Paolo Bacigalupi and AS King on writing


Rick Kleffel writes, "I spoke with Paolo Bacigalupi (MP3) and A. S. (Amy) King (MP3 about SF, YA and comparing their different methods of composition (MP3) with predictably entertaining and smart results."

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Neil Gaiman: How I learned to stop worrying and love the duplicator machines

To celebrate the release of my new book, Information Doesn’t Want to Be Free: Laws for the Internet Age, I’ve invited some of my favorite creators and thinkers to write about their philosophy on the arts and the Internet. Today, Neil Gaiman, author of the just-published Hansel and Gretel (with Lorenzo Mattotti), has granted kind permission to reproduce his introduction to Information Doesn’t Want to Be Free. -Cory

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Richard Kadrey's Metrophage back in print in signed special edition


Before there was Sandman Slim, there was Richard Kadrey's classic, groundbreaking cyberpunk debut novel Metrophage, a Terry Carr Ace Special (the same line that gave us Neuromancer) -- now it's back in print.

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Alien: The Archive art and photo book

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See the true origins of the Alien xenomorphs through concept drawings along with plenty of other behind-the-scenes photos, designs, and illustrations in Alien: The Archive, a new hardcover art and photo book.

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Why I wrote fiction about a Rob Ford-inspired mad mayor who settles grudges with knife fights

David Nickle is a horror writer and a working journalist who covered Toronto City Hall during the Rob Ford years, an era in which the two professions effectively merged. Here, Nickle explains the events that led to his new short story collection Knife Fight and Other Struggles, which includes a tale of a larger-than-life mayor who settles interpersonal friction with, well, knife-fights.

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Wesley Crusher Star Trek hoodie


The iconic, stripe-shouldered uniform made Wil Wheaton the beloved scamp we know and love today, and it can be yours for $60, complete with aura of youthful, exuberant naiveté.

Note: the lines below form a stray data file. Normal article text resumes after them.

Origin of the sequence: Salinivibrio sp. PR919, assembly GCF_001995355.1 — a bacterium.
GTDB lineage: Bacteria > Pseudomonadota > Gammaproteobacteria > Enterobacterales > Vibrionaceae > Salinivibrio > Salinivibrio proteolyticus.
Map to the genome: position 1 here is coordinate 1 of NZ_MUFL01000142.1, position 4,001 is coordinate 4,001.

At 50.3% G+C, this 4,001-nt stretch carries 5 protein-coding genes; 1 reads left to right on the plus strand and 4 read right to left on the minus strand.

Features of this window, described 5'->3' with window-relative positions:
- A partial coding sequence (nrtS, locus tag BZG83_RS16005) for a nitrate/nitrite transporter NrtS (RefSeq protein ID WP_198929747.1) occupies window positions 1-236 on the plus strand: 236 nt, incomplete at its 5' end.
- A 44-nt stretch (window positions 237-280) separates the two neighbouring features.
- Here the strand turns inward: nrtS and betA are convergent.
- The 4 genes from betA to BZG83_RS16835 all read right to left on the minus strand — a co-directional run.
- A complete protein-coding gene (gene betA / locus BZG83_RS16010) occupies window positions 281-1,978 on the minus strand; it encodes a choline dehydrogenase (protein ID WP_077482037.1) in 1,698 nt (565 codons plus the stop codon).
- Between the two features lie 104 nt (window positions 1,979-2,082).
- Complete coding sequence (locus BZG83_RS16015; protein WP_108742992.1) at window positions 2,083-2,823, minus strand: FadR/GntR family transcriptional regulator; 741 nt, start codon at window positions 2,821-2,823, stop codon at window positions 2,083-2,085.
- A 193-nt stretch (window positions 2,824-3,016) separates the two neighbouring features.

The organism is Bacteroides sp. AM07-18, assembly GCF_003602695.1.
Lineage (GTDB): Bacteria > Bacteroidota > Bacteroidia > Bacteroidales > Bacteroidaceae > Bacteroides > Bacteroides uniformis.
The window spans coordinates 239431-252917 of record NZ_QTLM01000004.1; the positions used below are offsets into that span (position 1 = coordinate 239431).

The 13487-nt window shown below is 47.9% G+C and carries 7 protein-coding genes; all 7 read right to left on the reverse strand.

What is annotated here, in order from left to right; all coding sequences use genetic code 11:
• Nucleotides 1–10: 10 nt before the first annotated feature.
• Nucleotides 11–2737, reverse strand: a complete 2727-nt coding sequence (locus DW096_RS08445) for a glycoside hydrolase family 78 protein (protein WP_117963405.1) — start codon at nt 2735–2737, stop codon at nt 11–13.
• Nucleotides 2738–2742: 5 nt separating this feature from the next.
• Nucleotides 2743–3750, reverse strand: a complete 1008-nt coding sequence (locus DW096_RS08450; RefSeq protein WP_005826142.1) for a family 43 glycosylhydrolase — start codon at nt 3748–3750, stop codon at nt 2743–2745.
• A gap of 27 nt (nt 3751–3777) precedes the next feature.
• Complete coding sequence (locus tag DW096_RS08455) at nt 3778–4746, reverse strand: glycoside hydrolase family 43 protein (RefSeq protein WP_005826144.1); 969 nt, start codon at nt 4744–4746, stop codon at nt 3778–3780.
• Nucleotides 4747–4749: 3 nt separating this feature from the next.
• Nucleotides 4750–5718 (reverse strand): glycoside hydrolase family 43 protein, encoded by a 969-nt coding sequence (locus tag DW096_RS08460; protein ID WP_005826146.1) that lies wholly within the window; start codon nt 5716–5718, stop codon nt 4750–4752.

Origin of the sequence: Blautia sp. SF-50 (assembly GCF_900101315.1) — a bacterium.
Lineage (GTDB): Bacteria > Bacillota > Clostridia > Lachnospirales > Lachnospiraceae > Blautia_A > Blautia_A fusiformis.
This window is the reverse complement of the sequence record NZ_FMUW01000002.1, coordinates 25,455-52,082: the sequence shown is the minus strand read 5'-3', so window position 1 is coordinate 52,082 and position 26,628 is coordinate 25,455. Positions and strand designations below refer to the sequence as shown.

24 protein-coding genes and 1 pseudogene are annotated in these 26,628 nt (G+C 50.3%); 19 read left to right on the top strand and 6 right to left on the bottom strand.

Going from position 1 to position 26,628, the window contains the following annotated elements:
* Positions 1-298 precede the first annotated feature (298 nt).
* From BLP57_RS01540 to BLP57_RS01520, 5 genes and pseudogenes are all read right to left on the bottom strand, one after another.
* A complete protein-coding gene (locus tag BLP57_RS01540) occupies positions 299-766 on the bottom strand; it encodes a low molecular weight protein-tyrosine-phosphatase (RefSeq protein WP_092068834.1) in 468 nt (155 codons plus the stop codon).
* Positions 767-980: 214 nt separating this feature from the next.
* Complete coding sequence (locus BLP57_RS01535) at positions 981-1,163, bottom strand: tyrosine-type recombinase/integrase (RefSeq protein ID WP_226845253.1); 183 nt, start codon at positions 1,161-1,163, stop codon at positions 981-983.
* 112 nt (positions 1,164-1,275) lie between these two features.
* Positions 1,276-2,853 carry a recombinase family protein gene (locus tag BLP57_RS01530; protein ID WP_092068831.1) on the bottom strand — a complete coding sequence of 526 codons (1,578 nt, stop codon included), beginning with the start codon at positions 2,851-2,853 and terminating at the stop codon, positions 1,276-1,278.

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Profile of MITSFS, MIT's 65-year-old science fiction club


(Pronounced "Misfits") They maintain one of the finest science fiction libraries in the world, have a host of deeply, awesomely nerdy traditions, and are still going strong after influencing the lives of countless happy mutants. I've spoken at their meetings, and it's even cooler than this article suggests.

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Why we love man versus nature struggles

Have you ever wanted to be alone in the woods, drinking your own urine to survive? Probably not, that’d be weird. But you’ve wondered if you could do it, right? An exclusive essay by the author of the new science fiction novel, The Martian, out in paperback today

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The Peripheral: William Gibson vs William Gibson

In The Peripheral, William Gibson’s first futuristic novel since 1999’s All Tomorrow’s Parties, we experience the fantastic synthesis of a 20th century writer — the Gibson of Neuromancer, eyeball-kicks of flash and noir; and the Gibson of Pattern Recognition, arch and sly and dry and keen. Cory Doctorow reviews.

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Star Trek uniform hoodies


The $60 Star Trek: Original Series uniform hoodies come in men's and women's cuts, and are available in yellow, blue, and >snicker< red.

Fallen Toronto: a calendar of Toronto's bleak sfnal future


Jim Munroe writes, "We've put our science fiction visions of Toronto's future together in a 2015 calendar called FALLEN TORONTO as a new Kickstarter reward for backing our neo-noir sci-fi webseries HAPHEAD. If you live here you can shiver in nameless dread all the year round, and if you live elsewhere you can revel in schadenfreude at the fall of our socialist den of iniquity."

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Beautiful junkbot rayguns


By Roger Wood/Klockwerks

Benefit for Locus Magazine with Garth Nix and Ysabeau Wilce, Oct 25, SFO


The two will read from their latest titles; tax-deductible admission is $20 ($10 under 15), with proceeds to the Locus Science Fiction Foundation, the nonprofit that publishes Locus Magazine.

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Kickstarting Starshipsofacon, an online SF convention

With Joe Haldeman, Kim Stanley Robinson, Pat Cadigan, Charlie Stross, David Brin and many more!

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Scarfolk: creepy blog is now an amazing book

Back in August, I blogged the announcement of the forthcoming Discovering Scarfolk, a book-length adaptation of the brilliantly creepy Scarfolk Council blog, which chronicles the government publications of a English town that is forever trapped in a loop from 1969-1979, a town that's like Nightvale crossed with Liartown USA, written by John Wyndham. Today, it's out!

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